Image_1_Light Induced Changes in Pigment and Lipid Profiles of Bryopsidales Algae.pdf (153.14 kB)
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Image_1_Light Induced Changes in Pigment and Lipid Profiles of Bryopsidales Algae.pdf

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posted on 06.09.2021, 04:47 authored by Chiara E. Giossi, Sónia Cruz, Felisa Rey, Rúben Marques, Tânia Melo, Maria do Rosário Domingues, Paulo Cartaxana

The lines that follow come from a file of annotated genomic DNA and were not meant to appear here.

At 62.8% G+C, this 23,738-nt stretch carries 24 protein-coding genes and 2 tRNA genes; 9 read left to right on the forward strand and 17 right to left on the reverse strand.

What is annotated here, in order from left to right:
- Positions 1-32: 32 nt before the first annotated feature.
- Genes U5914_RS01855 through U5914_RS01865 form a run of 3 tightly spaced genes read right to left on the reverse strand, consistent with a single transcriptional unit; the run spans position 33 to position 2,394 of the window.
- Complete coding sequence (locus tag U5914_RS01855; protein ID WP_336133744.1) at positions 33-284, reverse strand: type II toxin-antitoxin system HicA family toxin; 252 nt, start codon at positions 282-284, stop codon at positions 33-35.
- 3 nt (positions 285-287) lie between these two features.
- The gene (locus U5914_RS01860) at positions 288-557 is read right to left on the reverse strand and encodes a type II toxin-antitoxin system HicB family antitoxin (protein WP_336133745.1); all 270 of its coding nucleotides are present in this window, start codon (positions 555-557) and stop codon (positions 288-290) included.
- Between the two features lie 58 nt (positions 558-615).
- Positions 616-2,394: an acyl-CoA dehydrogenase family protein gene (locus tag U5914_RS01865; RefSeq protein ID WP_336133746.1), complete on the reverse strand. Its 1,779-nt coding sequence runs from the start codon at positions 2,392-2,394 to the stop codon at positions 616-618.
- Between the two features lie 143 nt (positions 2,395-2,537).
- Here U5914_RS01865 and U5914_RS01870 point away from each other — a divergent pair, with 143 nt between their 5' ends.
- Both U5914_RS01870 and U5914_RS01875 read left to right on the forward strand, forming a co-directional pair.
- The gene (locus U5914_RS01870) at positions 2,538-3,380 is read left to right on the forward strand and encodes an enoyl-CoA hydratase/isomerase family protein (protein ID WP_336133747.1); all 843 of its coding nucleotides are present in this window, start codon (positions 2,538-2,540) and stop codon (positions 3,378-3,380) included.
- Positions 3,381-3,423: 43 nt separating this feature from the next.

Bryopsidales (Chlorophyta) are cultured and consumed in several regions of the planet and are known for their high nutritional value and bioprospection potential, due to a high content of relevant polar lipids and polysaccharides. Among other characteristic features, these marine algae are known for possessing unique photosynthetic pigment-protein complexes and for the absence (in nearly all species investigated) of a functional xanthophyll cycle, a ubiquitous photoprotection mechanism present in most algae and plants. With the aim of characterizing the photophysiology of this atypical group of algae, we investigated the changes in pigment content and polar lipidome of two Bryopsidales species (Codium tomentosum and Bryopsis plumosa) exposed for 7 days to low or high irradiance (20 vs. 1,000 μmol photons m–2 s–1). Our results show that high light has a strong effect on the pigment composition, triggering the time-dependent accumulation of all-trans-neoxanthin (t-Neo) and violaxanthin (Viola). High light-acclimated macroalgae also displayed a shift in the characteristic polar lipidome, including a trend of accumulation of lyso-glycolipids, and highly unsaturated phospholipids and betaine lipids. We hypothesize that the observed shifts on the lipid composition could promote the interaction between t-Neo and Viola with the siphonaxanthin–chlorophyll–protein complexes (SCP) of photosystem II (PSII) within the thylakoid membranes of the chloroplasts. Light induced changes in pigment and lipid composition could contribute to the fitness of Bryopsidales algae by reducing damages to the photosynthetic apparatus under increased irradiance.